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Foreword to Innovative Psychopharmacotherapy

This is an important and useful book. One of the major facets of university hospitals is that they most often end up caring for treatment failures. "Our practices are atypical in that most of the patients are either diagnostic prob-lems or refractory to the usual treatments. Consequently, physicians work-ing in university settings have built up vast clinical experience with diag-nostic and treatment puzzles." This is probably the converse of the experience of most practitioners, where the majority of their patients re-spond quite nicely to the standard treatment regimens. in this volume, Dr. Neppe and his colleagues have put together their vast clinical experience with difficult treatment situations. This is a book that experienced clinicians will turn to when patients do not respond to the usual forms of treatment. It is a work that attempts to chart a course in an uncharted land where there are very few scientific studies. Numerous studies are quoted, but much of the book is based on the clinical impressions of experienced clinicians. However, the import and uniqueness of this book rests on the fact that the authors attempt to provide a theoretical framework with which to approach patients who have not responded adequately to treatment. Much of this theoretical framework is based on information from the most current biologic data about the functioning of the central nervous system. As such, while speculative, this volume should provide the basis for many future studies. I know clinicians will find that they frequently refer to this book, not only for its utility but also for its review of the literature, which will save many hours of library work. it is a most useful compendium and framework for experienced clinicians and should provoke much discussion and thought in the field.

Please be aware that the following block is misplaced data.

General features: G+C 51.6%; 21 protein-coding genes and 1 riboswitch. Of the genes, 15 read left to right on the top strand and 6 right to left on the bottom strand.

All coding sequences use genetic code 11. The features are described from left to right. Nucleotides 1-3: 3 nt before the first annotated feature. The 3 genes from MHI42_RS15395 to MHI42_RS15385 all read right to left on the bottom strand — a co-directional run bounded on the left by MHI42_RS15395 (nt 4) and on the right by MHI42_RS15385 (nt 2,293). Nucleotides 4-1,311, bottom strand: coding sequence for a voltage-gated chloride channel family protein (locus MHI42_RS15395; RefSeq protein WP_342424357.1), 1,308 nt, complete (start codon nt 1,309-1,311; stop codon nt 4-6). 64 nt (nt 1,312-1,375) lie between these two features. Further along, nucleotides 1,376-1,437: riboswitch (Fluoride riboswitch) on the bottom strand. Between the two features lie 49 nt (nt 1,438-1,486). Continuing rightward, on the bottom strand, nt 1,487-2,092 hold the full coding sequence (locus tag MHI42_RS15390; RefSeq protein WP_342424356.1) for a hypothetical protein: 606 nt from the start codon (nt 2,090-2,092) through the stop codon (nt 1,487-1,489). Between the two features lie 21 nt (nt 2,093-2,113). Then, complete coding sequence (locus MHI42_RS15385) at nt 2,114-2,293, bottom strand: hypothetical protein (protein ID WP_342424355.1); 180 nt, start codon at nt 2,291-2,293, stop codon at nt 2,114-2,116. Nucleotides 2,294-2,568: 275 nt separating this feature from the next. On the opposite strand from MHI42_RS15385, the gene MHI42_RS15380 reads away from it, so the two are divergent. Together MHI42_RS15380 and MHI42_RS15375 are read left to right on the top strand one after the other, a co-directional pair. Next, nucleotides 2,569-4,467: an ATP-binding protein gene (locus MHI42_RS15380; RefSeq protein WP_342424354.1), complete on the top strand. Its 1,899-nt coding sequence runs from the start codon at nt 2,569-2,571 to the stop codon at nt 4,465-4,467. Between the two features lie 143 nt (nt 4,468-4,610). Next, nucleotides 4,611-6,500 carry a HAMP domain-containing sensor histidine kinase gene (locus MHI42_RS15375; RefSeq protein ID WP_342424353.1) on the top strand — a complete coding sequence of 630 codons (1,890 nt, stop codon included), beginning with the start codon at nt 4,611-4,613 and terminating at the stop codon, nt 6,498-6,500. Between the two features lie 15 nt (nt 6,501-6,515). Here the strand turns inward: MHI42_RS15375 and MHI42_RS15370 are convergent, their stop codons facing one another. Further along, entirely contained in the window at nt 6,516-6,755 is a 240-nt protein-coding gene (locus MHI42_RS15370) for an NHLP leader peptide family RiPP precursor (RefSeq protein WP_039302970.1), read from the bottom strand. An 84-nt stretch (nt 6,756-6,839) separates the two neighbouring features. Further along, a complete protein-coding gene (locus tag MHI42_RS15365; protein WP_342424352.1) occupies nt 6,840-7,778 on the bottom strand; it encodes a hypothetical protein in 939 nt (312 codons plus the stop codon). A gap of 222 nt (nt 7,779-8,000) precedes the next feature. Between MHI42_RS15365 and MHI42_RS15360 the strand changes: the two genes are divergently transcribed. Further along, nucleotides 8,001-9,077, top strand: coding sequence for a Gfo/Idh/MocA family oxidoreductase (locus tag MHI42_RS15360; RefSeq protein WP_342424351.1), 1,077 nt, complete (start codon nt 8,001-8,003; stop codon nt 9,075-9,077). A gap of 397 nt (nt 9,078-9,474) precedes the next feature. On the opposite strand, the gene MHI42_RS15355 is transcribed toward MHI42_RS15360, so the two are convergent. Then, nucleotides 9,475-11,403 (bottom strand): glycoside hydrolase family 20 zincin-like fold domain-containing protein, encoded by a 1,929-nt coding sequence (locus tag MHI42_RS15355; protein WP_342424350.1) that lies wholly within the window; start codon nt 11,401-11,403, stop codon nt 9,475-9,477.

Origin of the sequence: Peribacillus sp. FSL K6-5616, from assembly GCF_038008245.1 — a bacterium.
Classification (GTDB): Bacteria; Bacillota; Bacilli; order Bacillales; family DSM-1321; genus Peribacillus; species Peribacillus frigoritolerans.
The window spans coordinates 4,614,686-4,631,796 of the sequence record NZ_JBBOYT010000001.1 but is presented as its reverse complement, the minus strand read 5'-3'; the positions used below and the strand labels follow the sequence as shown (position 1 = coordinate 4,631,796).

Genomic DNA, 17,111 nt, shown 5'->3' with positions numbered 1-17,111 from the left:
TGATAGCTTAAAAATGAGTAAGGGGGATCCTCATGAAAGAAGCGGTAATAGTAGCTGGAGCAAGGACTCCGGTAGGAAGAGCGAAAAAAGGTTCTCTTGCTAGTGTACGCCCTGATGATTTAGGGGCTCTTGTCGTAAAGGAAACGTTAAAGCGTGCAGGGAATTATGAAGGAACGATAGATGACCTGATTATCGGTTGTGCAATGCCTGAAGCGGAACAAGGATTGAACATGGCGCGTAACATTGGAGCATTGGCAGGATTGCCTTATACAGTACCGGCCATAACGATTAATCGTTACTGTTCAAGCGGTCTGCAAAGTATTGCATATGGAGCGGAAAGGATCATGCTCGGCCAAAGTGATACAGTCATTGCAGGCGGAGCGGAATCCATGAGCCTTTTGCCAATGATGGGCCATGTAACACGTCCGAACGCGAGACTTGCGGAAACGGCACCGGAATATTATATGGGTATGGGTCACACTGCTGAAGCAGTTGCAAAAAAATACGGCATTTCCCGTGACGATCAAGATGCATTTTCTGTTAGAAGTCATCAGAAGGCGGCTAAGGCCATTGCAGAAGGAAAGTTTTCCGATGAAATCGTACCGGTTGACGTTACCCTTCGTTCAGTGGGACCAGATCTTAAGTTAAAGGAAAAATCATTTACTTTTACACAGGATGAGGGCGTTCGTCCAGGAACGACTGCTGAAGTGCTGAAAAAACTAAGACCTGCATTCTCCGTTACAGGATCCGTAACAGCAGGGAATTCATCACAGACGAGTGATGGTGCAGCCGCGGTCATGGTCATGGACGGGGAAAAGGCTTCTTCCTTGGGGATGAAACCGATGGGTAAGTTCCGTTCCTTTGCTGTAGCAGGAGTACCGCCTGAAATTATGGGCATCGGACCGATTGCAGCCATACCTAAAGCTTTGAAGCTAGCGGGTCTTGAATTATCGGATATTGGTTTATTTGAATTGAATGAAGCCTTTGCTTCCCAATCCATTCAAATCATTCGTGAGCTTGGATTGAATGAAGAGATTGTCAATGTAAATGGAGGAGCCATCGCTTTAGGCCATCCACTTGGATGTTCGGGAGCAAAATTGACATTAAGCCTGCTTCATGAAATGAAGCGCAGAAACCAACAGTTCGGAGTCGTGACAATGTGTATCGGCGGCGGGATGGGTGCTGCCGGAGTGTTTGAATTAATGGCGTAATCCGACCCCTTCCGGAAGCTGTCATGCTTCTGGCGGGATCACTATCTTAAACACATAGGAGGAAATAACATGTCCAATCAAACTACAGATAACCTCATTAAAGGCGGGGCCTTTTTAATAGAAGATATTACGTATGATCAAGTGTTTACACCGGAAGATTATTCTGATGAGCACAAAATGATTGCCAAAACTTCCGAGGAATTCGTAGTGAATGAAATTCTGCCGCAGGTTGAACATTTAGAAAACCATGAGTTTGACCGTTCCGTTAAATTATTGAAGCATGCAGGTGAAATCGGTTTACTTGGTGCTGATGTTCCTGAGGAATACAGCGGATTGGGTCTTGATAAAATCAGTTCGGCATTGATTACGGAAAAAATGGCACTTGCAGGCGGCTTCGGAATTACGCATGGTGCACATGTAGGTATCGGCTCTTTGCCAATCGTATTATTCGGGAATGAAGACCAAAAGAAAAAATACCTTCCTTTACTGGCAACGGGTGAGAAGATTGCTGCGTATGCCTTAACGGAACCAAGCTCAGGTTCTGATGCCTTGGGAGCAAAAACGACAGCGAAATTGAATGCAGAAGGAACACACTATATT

Gary J. Tucker, M.D.
Chairman
Department of Psychiatry and Behavioral Sciences
University of Washington
Seattle, Washington
1989

 

 


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